Ad Hoc Tripartite Maritime Committee for the Seafarers’ Identity Documents Convention (Revised), 2003 (No. 185)

Feb 16, 2016


Douglas B. Stevenson, Esq.
Chairman, ICMA Standing Delegation to the ILO

Delivered February 10, 2016

Thank you. Congratulations to Captain Thomas Heinan, Joe Cox, and Dave Heindel on their elections.

ILO-185 is a very important to the International Christian Maritime Association for its potential to protect seafarers and to enhance opportunities for their shore leave

One of the ICMA member organizations has for several years conducted surveys of seafarers’ shore leave in the United States. In the most recent survey conducted in May 2015, port chaplains from ICMA member organizations collected data on seafarers’ shore leave in 27 United States ports. Four hundred twenty-nine vessels and 9,495 seafarers from 45 different countries were surveyed during the survey week. Seventeen percent (17%), of the 9,495 seafarers surveyed were denied shore leave. Of the 17% who were denied shore leave, 79% were detained on board their vessels because they didn’t possess a crewmember visa. Eighty percent (80%) of those seafarers who were detained on board their vessels for lack of visa were serving on vessels where the Maritime Labour Convention was in force. They were serving on ships that presumably had been inspected by their flag state for compliance with Maritime Labour Convention Standard A., which obligates shipowners to pay for seafarers’ visas.

The Maritime Labour Convention, 2006, as currently implemented does not appear to be accomplishing its objective stated in Regulation 2.4.2. of promoting seafarers’ shore leave.

Because of the shortcoming of the MLC, 2006, wider ratification and implementation of the Seafarers’ Identity Document Convention (ILO-185) takes on greater importance in facilitating shore leave in those countries that continue to require seafarers to have visas for shore leave.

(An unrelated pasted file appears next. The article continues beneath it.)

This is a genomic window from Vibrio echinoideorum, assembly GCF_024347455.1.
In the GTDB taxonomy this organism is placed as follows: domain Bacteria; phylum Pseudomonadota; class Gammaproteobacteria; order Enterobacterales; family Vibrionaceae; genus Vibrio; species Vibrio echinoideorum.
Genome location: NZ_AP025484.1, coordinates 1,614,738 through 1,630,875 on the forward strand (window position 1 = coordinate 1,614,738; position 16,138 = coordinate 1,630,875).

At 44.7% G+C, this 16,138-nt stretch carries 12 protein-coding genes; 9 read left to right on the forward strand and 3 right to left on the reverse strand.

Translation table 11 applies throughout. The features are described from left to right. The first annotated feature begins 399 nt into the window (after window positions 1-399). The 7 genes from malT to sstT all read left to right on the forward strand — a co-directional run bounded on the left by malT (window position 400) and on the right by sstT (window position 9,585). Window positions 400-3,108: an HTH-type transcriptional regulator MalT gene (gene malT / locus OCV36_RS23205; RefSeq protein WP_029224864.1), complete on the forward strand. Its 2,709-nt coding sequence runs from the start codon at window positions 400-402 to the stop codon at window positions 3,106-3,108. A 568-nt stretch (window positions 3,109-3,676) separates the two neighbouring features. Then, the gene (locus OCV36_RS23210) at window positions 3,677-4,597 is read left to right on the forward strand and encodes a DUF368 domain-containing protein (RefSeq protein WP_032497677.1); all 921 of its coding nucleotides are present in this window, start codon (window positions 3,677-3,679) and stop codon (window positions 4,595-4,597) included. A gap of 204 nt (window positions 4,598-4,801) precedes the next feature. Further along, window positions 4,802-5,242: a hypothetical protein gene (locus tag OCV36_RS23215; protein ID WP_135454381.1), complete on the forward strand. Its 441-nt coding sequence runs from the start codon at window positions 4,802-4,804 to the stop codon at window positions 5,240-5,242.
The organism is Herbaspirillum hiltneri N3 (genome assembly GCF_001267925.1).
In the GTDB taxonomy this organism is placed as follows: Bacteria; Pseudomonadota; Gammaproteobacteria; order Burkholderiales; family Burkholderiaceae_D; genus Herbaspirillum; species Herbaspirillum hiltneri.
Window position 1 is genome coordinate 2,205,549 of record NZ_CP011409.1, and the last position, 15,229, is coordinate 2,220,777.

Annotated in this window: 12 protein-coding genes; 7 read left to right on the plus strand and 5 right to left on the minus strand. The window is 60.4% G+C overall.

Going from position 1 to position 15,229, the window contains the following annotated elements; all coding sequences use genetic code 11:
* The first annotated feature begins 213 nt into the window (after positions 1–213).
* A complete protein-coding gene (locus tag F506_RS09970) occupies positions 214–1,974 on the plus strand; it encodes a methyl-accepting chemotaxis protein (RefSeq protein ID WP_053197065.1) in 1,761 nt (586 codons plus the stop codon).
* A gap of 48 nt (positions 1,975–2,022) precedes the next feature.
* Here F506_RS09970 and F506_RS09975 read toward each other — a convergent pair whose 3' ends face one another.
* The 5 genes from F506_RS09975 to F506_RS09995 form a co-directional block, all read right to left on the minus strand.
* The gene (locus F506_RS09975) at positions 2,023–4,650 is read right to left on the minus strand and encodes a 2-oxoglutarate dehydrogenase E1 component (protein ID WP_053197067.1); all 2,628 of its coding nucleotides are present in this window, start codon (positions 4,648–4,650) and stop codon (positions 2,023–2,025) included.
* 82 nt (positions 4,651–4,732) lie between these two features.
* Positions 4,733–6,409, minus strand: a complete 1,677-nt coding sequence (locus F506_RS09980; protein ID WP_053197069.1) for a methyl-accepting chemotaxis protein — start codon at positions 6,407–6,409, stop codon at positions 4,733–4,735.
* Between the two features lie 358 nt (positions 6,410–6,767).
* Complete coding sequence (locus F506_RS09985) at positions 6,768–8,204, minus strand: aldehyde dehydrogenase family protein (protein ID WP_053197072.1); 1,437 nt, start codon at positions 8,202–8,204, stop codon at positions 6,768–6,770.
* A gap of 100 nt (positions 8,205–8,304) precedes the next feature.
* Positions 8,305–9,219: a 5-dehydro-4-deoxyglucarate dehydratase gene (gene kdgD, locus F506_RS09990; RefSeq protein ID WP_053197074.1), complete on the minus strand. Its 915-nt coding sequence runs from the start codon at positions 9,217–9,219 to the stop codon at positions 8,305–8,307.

Wider ratification of ILO-185 would also greatly enhance seafarers’ and nations’ security by providing seafarers with a secure document that positively verifies their status as legitimate professional seafarers, who, by the way, have demonstrated that they are not security risks.

In this afternoon’s discussions there have been many references to standards followed by the aviation industry. If we are to adopt aviation standards in the maritime industry, we should also make sure that we accord ship’s crews the same status and respect accorded to air crews. In the United States, both air crews and ships’ crews are required to have the same D-1 crewmember visa, but they are treated very differently at the border. Air crews are provided special speedy immigration lines and special treatment at airports while seafarers are often treated with suspicion at seaports. I have never heard of a commercial air crew being denied shore leave.

ICMA is hopeful that seafarers, who are so vital to every nation’s economy, will be accorded at a minimum the same status and respect given to air crews. ILO-185 provides an important step in that direction.